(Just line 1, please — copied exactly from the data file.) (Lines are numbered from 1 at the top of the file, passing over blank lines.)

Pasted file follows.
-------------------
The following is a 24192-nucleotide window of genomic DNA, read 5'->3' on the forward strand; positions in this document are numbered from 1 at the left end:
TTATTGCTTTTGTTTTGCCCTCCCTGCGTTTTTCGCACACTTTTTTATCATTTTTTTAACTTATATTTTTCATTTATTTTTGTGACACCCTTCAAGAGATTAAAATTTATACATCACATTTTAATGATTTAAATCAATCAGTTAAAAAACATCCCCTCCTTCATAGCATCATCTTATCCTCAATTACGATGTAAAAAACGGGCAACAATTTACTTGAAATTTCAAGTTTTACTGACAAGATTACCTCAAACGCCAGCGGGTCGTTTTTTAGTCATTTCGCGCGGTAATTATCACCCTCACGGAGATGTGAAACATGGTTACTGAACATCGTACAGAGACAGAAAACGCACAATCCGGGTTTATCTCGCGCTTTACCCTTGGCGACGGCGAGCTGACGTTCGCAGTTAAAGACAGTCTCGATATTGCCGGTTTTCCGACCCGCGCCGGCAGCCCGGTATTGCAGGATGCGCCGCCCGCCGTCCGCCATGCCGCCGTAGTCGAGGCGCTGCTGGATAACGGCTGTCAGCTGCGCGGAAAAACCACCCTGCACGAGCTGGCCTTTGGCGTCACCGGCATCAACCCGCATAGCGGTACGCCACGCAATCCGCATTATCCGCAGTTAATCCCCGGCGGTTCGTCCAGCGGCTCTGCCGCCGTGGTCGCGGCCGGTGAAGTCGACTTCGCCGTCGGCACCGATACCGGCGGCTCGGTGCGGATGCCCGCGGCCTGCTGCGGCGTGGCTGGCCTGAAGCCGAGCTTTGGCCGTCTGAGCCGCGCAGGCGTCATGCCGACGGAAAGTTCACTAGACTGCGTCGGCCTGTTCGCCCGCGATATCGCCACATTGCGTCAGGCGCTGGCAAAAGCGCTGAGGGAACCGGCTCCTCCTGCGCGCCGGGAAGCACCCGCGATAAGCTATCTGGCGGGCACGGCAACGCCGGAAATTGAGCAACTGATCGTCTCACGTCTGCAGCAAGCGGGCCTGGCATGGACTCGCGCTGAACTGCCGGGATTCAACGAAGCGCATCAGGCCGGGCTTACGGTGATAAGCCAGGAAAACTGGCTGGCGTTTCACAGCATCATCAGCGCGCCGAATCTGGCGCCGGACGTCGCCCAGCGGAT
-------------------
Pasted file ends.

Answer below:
The following is a 24192-nucleotide window of genomic DNA, read 5'->3' on the forward strand; positions in this document are numbered from 1 at the left end: